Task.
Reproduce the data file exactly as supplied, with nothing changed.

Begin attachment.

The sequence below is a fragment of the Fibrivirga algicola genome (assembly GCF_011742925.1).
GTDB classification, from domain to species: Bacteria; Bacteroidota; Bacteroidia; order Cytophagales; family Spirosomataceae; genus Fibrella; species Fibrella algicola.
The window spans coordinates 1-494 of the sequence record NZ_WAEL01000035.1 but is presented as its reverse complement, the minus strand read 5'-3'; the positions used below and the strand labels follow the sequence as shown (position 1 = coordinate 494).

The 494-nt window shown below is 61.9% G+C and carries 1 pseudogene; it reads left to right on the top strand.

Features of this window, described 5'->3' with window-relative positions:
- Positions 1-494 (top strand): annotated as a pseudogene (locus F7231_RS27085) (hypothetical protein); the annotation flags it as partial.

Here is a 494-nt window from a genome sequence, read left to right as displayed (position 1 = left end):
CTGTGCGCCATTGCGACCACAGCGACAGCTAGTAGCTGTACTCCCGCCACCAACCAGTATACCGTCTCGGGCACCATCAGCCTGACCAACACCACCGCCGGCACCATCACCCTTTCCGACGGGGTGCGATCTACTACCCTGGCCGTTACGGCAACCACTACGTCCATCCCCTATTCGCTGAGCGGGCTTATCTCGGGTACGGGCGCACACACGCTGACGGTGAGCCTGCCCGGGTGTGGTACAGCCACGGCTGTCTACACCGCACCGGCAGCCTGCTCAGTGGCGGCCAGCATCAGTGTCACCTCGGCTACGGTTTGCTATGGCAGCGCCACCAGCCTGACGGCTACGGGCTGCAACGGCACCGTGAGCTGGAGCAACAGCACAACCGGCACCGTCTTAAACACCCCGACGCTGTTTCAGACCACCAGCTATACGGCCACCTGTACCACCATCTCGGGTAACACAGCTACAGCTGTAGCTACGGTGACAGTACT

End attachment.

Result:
The sequence below is a fragment of the Fibrivirga algicola genome (assembly GCF_011742925.1).
GTDB classification, from domain to species: Bacteria; Bacteroidota; Bacteroidia; order Cytophagales; family Spirosomataceae; genus Fibrella; species Fibrella algicola.
The window spans coordinates 1-494 of the sequence record NZ_WAEL01000035.1 but is presented as its reverse complement, the minus strand read 5'-3'; the positions used below and the strand labels follow the sequence as shown (position 1 = coordinate 494).

The 494-nt window shown below is 61.9% G+C and carries 1 pseudogene; it reads left to right on the top strand.

Features of this window, described 5'->3' with window-relative positions:
- Positions 1-494 (top strand): annotated as a pseudogene (locus F7231_RS27085) (hypothetical protein); the annotation flags it as partial.

Here is a 494-nt window from a genome sequence, read left to right as displayed (position 1 = left end):
CTGTGCGCCATTGCGACCACAGCGACAGCTAGTAGCTGTACTCCCGCCACCAACCAGTATACCGTCTCGGGCACCATCAGCCTGACCAACACCACCGCCGGCACCATCACCCTTTCCGACGGGGTGCGATCTACTACCCTGGCCGTTACGGCAACCACTACGTCCATCCCCTATTCGCTGAGCGGGCTTATCTCGGGTACGGGCGCACACACGCTGACGGTGAGCCTGCCCGGGTGTGGTACAGCCACGGCTGTCTACACCGCACCGGCAGCCTGCTCAGTGGCGGCCAGCATCAGTGTCACCTCGGCTACGGTTTGCTATGGCAGCGCCACCAGCCTGACGGCTACGGGCTGCAACGGCACCGTGAGCTGGAGCAACAGCACAACCGGCACCGTCTTAAACACCCCGACGCTGTTTCAGACCACCAGCTATACGGCCACCTGTACCACCATCTCGGGTAACACAGCTACAGCTGTAGCTACGGTGACAGTACT